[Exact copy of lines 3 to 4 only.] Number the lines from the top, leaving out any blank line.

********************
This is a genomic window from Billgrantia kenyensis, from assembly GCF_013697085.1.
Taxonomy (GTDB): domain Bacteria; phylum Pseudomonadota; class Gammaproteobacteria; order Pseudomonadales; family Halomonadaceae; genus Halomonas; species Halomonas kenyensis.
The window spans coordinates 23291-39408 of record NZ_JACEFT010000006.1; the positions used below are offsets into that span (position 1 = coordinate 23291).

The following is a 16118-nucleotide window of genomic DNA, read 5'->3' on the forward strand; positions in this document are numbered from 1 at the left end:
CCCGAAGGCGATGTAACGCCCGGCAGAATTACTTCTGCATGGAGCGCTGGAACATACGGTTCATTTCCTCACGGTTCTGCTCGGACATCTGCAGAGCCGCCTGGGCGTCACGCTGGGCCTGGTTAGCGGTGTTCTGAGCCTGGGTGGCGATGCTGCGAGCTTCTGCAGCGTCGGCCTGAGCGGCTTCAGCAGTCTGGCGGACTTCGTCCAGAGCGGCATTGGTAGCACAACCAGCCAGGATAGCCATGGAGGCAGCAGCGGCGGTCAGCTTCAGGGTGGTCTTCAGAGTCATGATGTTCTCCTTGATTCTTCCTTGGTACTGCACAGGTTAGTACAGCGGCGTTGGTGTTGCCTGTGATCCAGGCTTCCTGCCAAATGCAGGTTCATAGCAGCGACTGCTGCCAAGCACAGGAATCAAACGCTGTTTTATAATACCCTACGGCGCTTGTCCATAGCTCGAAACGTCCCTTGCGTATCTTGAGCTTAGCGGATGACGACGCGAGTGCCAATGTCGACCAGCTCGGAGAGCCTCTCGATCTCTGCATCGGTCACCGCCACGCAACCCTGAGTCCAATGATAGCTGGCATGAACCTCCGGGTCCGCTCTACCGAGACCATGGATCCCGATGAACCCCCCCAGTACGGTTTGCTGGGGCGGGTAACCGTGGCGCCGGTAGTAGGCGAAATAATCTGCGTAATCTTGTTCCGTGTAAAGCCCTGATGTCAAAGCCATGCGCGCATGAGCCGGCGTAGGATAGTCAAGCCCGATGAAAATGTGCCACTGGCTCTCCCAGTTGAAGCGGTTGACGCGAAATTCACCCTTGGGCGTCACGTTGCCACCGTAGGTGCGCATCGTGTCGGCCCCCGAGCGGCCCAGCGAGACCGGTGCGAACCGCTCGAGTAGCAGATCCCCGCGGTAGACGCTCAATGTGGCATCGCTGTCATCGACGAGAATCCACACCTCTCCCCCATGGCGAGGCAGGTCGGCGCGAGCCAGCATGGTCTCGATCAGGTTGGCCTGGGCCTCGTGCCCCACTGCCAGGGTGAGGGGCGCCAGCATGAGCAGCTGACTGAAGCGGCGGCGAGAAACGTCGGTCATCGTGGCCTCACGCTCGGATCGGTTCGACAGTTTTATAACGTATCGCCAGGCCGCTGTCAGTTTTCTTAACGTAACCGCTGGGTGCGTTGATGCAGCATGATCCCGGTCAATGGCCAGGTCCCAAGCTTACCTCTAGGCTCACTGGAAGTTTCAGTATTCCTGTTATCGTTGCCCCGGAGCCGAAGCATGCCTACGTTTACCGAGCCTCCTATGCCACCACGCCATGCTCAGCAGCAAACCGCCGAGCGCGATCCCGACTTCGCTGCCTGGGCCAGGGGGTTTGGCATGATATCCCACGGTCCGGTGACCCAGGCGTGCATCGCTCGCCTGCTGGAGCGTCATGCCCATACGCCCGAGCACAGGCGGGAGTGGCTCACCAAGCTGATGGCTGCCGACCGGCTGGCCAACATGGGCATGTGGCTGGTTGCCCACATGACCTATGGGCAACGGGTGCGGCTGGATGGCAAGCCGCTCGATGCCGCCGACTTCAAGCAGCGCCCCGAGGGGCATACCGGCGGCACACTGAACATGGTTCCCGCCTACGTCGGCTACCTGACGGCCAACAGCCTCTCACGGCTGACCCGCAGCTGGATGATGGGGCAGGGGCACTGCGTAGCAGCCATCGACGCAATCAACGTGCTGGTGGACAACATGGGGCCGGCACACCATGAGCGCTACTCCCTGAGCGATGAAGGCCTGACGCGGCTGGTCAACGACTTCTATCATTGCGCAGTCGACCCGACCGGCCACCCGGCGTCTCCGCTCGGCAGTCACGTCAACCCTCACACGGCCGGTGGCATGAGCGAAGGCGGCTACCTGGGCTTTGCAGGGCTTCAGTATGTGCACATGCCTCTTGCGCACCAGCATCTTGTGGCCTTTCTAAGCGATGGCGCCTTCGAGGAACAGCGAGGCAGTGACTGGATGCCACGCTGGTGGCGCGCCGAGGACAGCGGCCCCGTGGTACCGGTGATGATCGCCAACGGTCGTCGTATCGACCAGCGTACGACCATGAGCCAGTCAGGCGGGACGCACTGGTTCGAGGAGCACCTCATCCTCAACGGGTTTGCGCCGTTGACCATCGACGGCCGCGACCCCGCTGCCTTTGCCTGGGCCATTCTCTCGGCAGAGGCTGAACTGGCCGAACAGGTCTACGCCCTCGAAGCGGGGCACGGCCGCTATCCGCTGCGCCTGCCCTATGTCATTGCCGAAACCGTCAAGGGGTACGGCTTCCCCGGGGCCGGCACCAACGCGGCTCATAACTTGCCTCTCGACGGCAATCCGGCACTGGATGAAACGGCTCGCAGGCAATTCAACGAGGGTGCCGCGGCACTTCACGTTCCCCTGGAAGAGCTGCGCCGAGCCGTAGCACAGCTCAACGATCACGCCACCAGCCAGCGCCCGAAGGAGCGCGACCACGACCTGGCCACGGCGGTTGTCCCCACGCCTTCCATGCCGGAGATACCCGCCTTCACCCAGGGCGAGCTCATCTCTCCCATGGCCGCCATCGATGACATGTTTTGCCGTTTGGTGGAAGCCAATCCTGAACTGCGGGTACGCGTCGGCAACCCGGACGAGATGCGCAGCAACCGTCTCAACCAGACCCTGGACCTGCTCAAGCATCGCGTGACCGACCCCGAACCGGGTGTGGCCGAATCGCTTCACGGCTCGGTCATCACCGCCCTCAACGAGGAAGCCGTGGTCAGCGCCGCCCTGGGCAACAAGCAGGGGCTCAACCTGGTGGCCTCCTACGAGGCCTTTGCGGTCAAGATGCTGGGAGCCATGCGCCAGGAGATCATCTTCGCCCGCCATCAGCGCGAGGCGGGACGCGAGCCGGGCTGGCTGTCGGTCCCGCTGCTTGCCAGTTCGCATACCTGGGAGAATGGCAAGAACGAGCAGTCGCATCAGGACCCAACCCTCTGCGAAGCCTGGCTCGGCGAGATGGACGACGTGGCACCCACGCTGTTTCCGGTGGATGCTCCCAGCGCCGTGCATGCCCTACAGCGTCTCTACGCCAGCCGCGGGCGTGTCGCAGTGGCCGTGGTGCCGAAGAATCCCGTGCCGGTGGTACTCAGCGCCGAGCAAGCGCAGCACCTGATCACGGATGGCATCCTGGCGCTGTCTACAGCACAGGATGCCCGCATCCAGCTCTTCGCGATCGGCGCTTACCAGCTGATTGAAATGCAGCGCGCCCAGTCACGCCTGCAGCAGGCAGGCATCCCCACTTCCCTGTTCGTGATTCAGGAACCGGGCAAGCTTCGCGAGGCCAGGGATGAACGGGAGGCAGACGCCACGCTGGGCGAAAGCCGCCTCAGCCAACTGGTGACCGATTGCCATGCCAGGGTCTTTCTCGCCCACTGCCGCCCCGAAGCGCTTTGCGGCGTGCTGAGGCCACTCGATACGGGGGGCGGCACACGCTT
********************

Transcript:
The window spans coordinates 23291-39408 of record NZ_JACEFT010000006.1; the positions used below are offsets into that span (position 1 = coordinate 23291).

The following is a 16118-nucleotide window of genomic DNA, read 5'->3' on the forward strand; positions in this document are numbered from 1 at the left end: